And of course, having now secured a position as the creative director of menswear at Louis Vuitton, Virgil’s approach and sensibilities are basically the norm now. “What I do might be unsettling for somebody else, but you know, I'm dealing with it,” he says. “Imagine if I really believed I was taking ‘fashion’ and turning it on its head. That to me is easy. You can be a disruptor but it doesn't mean you're any good. All I'm trying to do is create things are indicative of my surroundings and the community that I come from, so that more people can do them.” That community is “streetwear”, which, for Virgil is an artistic ideology that is more expansive than simply a way of making fashion. It is something that explains his approach to DJing as easily as cohesively as it does his approach to art making.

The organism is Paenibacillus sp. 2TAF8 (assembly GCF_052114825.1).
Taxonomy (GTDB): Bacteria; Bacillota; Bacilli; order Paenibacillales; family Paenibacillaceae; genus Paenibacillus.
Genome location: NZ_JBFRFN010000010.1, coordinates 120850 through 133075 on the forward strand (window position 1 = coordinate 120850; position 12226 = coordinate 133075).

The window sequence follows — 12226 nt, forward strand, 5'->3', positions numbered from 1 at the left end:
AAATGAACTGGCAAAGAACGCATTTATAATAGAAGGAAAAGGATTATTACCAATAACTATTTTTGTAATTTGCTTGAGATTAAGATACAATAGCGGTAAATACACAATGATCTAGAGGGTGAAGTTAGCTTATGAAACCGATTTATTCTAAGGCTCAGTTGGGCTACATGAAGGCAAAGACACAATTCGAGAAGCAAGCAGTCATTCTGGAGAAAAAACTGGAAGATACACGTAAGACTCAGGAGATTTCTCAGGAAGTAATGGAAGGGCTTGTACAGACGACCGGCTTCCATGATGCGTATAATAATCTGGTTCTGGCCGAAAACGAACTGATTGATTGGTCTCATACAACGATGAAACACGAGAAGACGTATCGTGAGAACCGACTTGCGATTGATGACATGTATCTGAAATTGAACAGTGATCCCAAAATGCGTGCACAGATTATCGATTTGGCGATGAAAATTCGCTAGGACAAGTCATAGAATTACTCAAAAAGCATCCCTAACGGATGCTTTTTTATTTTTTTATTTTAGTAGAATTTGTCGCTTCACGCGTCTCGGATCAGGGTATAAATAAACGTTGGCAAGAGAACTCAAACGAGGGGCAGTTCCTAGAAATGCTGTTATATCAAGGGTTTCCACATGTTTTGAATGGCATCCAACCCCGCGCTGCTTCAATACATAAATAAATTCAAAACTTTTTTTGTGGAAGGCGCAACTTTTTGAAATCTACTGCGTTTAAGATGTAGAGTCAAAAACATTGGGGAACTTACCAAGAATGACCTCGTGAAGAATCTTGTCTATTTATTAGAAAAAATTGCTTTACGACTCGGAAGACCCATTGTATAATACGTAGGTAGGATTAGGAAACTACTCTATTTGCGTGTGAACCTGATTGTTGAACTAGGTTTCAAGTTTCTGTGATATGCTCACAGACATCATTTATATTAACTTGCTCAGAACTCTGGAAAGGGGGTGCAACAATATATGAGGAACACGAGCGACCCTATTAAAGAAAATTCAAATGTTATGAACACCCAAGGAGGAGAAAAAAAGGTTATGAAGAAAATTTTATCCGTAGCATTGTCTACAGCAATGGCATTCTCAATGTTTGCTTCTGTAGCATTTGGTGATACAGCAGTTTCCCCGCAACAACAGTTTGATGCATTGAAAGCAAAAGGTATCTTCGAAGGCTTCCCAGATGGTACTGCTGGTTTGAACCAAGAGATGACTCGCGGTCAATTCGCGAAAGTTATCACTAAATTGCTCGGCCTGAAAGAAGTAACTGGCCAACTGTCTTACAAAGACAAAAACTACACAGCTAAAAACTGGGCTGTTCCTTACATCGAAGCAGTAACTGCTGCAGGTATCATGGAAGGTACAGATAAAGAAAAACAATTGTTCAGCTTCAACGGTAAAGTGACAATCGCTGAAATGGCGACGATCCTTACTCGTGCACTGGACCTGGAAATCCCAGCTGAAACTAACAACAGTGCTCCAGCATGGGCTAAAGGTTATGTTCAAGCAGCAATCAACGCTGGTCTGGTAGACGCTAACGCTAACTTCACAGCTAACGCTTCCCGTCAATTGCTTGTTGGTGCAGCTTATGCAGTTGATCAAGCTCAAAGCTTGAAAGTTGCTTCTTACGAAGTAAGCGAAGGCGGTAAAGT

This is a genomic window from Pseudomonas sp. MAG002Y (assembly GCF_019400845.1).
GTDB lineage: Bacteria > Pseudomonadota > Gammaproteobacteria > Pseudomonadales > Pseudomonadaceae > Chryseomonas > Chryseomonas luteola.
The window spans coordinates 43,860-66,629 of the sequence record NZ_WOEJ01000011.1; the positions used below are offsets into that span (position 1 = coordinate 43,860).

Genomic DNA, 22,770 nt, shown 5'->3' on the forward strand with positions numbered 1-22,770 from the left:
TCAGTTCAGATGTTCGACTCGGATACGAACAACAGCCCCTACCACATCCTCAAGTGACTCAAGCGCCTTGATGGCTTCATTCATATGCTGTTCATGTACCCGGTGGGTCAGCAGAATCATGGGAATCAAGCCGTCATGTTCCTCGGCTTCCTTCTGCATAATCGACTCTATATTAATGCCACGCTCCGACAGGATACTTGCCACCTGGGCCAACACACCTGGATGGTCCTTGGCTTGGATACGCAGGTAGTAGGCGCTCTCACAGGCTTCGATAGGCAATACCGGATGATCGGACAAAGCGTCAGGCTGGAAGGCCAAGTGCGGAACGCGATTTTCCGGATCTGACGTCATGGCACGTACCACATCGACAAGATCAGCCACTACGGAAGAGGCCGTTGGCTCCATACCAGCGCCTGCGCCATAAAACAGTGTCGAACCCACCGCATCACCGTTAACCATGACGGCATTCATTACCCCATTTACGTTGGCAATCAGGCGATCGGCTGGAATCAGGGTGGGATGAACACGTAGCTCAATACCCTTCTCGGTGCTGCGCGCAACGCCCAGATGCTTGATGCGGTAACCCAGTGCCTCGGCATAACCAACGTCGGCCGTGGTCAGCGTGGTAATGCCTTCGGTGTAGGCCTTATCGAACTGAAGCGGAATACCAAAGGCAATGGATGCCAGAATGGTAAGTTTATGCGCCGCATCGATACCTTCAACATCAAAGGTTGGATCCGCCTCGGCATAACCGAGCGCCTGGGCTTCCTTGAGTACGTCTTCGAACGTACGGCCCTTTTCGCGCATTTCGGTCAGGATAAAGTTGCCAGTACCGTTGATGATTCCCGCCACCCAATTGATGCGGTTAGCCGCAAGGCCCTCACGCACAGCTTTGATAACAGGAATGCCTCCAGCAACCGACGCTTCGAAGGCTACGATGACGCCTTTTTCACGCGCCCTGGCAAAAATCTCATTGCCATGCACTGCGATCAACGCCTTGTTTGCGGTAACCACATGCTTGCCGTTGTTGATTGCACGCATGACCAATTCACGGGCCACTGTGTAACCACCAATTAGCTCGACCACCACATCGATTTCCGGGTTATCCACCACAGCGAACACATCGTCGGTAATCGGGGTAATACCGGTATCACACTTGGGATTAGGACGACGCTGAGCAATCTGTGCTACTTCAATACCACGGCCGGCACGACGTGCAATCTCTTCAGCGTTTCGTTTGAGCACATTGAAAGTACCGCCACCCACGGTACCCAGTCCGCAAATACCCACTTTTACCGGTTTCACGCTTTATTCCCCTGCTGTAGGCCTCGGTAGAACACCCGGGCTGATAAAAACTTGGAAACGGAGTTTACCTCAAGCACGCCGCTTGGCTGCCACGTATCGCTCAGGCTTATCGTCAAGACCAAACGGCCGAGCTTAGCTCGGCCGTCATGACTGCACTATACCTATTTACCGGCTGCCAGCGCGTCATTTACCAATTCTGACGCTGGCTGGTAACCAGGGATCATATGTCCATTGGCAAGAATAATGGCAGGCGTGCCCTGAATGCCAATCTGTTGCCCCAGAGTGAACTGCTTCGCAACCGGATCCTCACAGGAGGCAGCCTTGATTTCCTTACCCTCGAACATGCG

“Three years ago no one in fashion wanted me to be in fashion. Now I turn up and they're like, ‘It's Virgil the famous fashion designer’. But I never made work to get involved in a feedback loop of having someone tell me if it was valid or not. I'm putting what I do on the table, saying this is an expression… To me it's like a story from a children's book: I went on a journey to find something and realised the journey was the end result, the most important thing. Art isn’t the object, it’s not about doing something and putting a placard next to it and saying what I’ve made is art. Art is the through line that you can trace back to when I was eight years old and explains how I got here, doing this.”